Moonscapes

MO-
ON
SCAPES

PHOTOGRAPHY & WORDS 
– Amanda Shadforth

It was once noted by a wise man that, ‘Just like the moon we go through phases’. Phases that attribute to growth, movement, the unknown, the far horizons.

Change is essentially everlasting, and without wavering we’re able to shift if we wish, to evolve and become a different version of what we thought we were, to something that we never thought we could be. 
As things move and shift around us and we become pliable to adapting to change, we begin to notice the little things, the smaller things we took for granted.  Breakfast at your favourite patisserie, a Sunday stroll through the art gallery, or a warm hug from a friend, all details that right now seem so far beyond our reach for the foreseeable future.

Change is essentially everlasting, and without wavering we’re able to shift if we wish, to evolve and become a different version of what we thought we were, to something that we never thought we could be. As things move and shift around us and we become pliable to adapting to change,

we begin to notice the little things, the smaller things we took for granted.  Breakfast at your favourite patisserie, a Sunday stroll through the art gallery, or a warm hug from a friend, all details that right now seem so far beyond our reach for the foreseeable future.

Throughout all of this unexpected distance there comes a small amount of clarity that will grow as we overcome our obstacles.  And sometimes adapting is an essential part of growth, as we discover parts of our creatively that would otherwise be left dormant in the scuffle of everyday normality.

 

I once had an art teacher that insisted I partake in an ambitious read titled ‘The Shock Of The New’.  A hundred year history of modern art from cubism to the Avant-garde written by the formidable art historian Robert Hughes.  I must admit it took me almost two months of concentrated reading to get through it, but one thing that I most notably learnt was that during times of trial and tribulation we see our most iconic periods of artistic evolution.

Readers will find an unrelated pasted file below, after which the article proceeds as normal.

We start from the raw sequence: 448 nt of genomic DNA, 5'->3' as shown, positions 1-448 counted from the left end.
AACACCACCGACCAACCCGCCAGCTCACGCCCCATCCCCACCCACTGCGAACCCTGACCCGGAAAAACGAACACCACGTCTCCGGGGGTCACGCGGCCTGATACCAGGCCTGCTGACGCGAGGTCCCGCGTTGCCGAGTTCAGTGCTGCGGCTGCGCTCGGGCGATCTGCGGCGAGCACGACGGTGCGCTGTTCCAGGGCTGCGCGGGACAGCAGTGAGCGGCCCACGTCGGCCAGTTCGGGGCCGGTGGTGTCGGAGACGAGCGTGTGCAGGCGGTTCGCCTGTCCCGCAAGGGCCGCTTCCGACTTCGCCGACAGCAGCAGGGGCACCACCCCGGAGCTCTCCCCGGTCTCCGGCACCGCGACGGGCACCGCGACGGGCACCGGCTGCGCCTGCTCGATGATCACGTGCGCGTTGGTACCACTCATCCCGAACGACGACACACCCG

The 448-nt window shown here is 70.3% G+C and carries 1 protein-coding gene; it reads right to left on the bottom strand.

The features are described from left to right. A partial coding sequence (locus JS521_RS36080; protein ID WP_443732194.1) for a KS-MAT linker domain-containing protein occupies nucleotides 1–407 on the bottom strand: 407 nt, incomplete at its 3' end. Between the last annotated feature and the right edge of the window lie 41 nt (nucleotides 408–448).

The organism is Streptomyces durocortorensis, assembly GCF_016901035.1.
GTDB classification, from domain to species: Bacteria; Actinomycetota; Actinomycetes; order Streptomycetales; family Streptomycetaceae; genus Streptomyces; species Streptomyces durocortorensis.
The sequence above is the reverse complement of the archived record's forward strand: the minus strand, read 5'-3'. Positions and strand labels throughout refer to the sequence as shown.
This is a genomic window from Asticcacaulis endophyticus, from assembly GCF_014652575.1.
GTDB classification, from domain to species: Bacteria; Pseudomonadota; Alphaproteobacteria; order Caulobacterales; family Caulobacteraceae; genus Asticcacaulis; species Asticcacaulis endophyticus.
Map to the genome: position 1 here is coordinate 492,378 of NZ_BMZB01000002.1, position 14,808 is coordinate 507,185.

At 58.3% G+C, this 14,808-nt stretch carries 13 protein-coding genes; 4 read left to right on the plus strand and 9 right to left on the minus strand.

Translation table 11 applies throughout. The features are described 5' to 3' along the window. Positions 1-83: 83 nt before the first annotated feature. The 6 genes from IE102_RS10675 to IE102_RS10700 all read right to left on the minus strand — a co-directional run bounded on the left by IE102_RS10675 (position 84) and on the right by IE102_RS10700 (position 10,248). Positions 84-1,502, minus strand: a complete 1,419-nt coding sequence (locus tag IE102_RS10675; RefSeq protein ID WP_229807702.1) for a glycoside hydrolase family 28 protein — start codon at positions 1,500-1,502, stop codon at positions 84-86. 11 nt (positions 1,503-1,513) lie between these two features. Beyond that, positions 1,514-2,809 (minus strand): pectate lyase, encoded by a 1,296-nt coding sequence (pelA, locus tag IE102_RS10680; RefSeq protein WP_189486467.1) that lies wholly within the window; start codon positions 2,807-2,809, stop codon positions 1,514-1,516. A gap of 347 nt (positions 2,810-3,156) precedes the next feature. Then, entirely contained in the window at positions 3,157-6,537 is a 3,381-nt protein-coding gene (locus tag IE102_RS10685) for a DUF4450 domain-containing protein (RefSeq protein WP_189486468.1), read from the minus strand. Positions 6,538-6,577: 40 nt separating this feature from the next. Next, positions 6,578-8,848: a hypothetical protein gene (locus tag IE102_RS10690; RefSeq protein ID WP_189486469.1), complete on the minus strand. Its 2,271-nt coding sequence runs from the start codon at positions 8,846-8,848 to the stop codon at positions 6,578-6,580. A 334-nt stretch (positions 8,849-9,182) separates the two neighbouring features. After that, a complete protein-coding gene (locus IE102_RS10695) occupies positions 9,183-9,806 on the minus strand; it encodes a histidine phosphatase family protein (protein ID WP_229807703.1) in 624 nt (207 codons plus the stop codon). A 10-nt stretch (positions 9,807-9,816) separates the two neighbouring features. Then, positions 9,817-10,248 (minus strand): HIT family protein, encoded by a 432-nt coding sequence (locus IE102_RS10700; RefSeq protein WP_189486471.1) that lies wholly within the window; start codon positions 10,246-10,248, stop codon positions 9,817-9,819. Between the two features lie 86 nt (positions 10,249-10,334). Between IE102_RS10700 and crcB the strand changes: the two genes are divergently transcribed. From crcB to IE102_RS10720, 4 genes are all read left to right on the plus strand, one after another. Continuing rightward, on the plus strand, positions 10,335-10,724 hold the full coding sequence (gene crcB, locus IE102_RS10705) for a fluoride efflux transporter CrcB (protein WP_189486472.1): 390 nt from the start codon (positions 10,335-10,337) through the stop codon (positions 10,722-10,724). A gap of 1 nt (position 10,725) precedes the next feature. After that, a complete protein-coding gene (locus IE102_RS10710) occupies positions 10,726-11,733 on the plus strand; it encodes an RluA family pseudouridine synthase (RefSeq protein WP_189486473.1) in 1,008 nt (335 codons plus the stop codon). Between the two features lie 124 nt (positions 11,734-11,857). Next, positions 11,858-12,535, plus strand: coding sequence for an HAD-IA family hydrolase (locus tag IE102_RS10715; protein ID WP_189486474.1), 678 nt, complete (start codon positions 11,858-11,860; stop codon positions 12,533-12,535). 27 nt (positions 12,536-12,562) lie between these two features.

Last week was the final gap in freedom for me to visit an exhibition at the GOMA Museum, that I’d long wished to see, with the installation Riverbed by Olafur Eliasson being at the top of my list.  An entire room laid before me filled with Icelandic volcanic rock with running water meandering through the centre of this incredible spectacle.  Eliasson’s challenge and comment towards the process of inhibiting space, so fitting for the current mindset that we’re experiencing.

I once had an art teacher that insisted I partake in an ambitious read titled ‘The Shock Of The New’.  A hundred year history of modern art from cubism to the Avant-garde written by the formidable art historian Robert Hughes.  I must admit it took me almost two months of concentrated reading to get through it, but one thing that I most notably learnt was that during times of trial and tribulation we see our most iconic periods of artistic evolution.

Last week was the final gap in freedom for me to visit an exhibition at the GOMA Museum, that I’d long wished to see, with the installation Riverbed by Olafur Eliasson being at the top of my list.  An entire room laid before me filled with Icelandic volcanic rock with running water meandering through the centre of this incredible spectacle.  Eliasson’s challenge and comment towards the process of inhibiting space, so fitting for the current mindset that we’re experiencing.  

I’d heard that although it’s summer here that the room can feel cold, and considering my mood, which balanced somewhere between a need for solace and console, I donned an oversized trench and trudged up the great pebbly hill into the void. 

A silhouette coated in black (vegan friendly) leather armour, in not so hiking-worthy heels, taking on a moonscape to find optimism amongst uncertainty.  And once I’d reached the top of the installation that’s just what I’d found, optimism in the challenge of making my way to the top, optimism in the form of a fab MATCHESFASHION Stella McCartney coat, and optimism in the future and knowing that change will lead to an unravelling flow of creativity. With positivity and solidarity we will evolve together.

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